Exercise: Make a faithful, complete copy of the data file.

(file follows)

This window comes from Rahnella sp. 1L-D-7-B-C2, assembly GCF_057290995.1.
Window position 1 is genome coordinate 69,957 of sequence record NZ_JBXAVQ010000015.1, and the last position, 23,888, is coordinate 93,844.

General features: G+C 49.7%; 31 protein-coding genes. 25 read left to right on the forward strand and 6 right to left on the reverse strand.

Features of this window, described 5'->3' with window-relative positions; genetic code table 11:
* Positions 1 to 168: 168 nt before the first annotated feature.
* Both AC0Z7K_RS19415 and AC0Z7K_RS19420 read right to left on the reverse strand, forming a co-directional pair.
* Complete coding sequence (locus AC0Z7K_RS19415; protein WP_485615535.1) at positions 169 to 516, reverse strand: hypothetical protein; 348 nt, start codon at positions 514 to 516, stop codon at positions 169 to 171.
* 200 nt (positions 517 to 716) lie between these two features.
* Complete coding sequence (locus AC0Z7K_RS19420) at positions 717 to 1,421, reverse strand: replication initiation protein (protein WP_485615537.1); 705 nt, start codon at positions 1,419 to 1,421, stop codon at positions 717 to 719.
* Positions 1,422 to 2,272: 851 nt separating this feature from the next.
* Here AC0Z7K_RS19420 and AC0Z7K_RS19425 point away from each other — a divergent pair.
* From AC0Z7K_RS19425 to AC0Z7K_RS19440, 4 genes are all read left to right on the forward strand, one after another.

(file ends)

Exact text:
This window comes from Rahnella sp. 1L-D-7-B-C2, assembly GCF_057290995.1.
Window position 1 is genome coordinate 69,957 of sequence record NZ_JBXAVQ010000015.1, and the last position, 23,888, is coordinate 93,844.

General features: G+C 49.7%; 31 protein-coding genes. 25 read left to right on the forward strand and 6 right to left on the reverse strand.

Features of this window, described 5'->3' with window-relative positions; genetic code table 11:
* Positions 1 to 168: 168 nt before the first annotated feature.
* Both AC0Z7K_RS19415 and AC0Z7K_RS19420 read right to left on the reverse strand, forming a co-directional pair.
* Complete coding sequence (locus AC0Z7K_RS19415; protein WP_485615535.1) at positions 169 to 516, reverse strand: hypothetical protein; 348 nt, start codon at positions 514 to 516, stop codon at positions 169 to 171.
* 200 nt (positions 517 to 716) lie between these two features.
* Complete coding sequence (locus AC0Z7K_RS19420) at positions 717 to 1,421, reverse strand: replication initiation protein (protein WP_485615537.1); 705 nt, start codon at positions 1,419 to 1,421, stop codon at positions 717 to 719.
* Positions 1,422 to 2,272: 851 nt separating this feature from the next.
* Here AC0Z7K_RS19420 and AC0Z7K_RS19425 point away from each other — a divergent pair.
* From AC0Z7K_RS19425 to AC0Z7K_RS19440, 4 genes are all read left to right on the forward strand, one after another.